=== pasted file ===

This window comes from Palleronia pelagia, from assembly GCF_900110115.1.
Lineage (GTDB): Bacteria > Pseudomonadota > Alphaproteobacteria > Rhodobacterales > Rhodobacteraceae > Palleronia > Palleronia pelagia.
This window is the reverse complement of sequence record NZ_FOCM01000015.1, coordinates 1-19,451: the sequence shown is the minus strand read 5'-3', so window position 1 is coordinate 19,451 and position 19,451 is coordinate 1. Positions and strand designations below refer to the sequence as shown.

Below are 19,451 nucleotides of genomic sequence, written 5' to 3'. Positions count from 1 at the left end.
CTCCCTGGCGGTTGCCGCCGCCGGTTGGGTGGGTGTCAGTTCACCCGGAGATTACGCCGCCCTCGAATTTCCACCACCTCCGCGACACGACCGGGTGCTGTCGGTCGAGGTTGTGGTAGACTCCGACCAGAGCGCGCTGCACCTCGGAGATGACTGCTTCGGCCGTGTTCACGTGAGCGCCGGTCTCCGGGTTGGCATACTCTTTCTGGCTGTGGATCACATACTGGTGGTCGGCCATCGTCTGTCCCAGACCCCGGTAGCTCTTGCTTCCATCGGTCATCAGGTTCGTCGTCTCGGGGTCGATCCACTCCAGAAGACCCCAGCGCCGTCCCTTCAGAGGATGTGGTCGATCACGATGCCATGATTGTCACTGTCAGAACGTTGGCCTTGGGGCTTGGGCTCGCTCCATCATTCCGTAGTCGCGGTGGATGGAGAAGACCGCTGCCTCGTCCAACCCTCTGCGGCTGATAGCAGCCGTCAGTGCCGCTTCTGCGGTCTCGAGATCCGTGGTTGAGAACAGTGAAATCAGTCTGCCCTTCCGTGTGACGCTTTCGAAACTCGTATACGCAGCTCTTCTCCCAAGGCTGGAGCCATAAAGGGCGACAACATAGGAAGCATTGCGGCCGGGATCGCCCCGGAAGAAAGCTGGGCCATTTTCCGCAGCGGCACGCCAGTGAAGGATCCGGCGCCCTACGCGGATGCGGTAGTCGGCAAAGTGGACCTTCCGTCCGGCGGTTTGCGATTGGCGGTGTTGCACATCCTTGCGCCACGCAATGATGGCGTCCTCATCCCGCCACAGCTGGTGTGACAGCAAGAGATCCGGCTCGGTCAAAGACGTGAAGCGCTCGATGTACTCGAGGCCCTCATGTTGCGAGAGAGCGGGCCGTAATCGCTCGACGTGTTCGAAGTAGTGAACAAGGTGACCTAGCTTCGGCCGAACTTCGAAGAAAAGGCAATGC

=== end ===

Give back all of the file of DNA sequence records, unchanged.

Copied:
This window comes from Palleronia pelagia, from assembly GCF_900110115.1.
Lineage (GTDB): Bacteria > Pseudomonadota > Alphaproteobacteria > Rhodobacterales > Rhodobacteraceae > Palleronia > Palleronia pelagia.
This window is the reverse complement of sequence record NZ_FOCM01000015.1, coordinates 1-19,451: the sequence shown is the minus strand read 5'-3', so window position 1 is coordinate 19,451 and position 19,451 is coordinate 1. Positions and strand designations below refer to the sequence as shown.

Below are 19,451 nucleotides of genomic sequence, written 5' to 3'. Positions count from 1 at the left end.
CTCCCTGGCGGTTGCCGCCGCCGGTTGGGTGGGTGTCAGTTCACCCGGAGATTACGCCGCCCTCGAATTTCCACCACCTCCGCGACACGACCGGGTGCTGTCGGTCGAGGTTGTGGTAGACTCCGACCAGAGCGCGCTGCACCTCGGAGATGACTGCTTCGGCCGTGTTCACGTGAGCGCCGGTCTCCGGGTTGGCATACTCTTTCTGGCTGTGGATCACATACTGGTGGTCGGCCATCGTCTGTCCCAGACCCCGGTAGCTCTTGCTTCCATCGGTCATCAGGTTCGTCGTCTCGGGGTCGATCCACTCCAGAAGACCCCAGCGCCGTCCCTTCAGAGGATGTGGTCGATCACGATGCCATGATTGTCACTGTCAGAACGTTGGCCTTGGGGCTTGGGCTCGCTCCATCATTCCGTAGTCGCGGTGGATGGAGAAGACCGCTGCCTCGTCCAACCCTCTGCGGCTGATAGCAGCCGTCAGTGCCGCTTCTGCGGTCTCGAGATCCGTGGTTGAGAACAGTGAAATCAGTCTGCCCTTCCGTGTGACGCTTTCGAAACTCGTATACGCAGCTCTTCTCCCAAGGCTGGAGCCATAAAGGGCGACAACATAGGAAGCATTGCGGCCGGGATCGCCCCGGAAGAAAGCTGGGCCATTTTCCGCAGCGGCACGCCAGTGAAGGATCCGGCGCCCTACGCGGATGCGGTAGTCGGCAAAGTGGACCTTCCGTCCGGCGGTTTGCGATTGGCGGTGTTGCACATCCTTGCGCCACGCAATGATGGCGTCCTCATCCCGCCACAGCTGGTGTGACAGCAAGAGATCCGGCTCGGTCAAAGACGTGAAGCGCTCGATGTACTCGAGGCCCTCATGTTGCGAGAGAGCGGGCCGTAATCGCTCGACGTGTTCGAAGTAGTGAACAAGGTGACCTAGCTTCGGCCGAACTTCGAAGAAAAGGCAATGC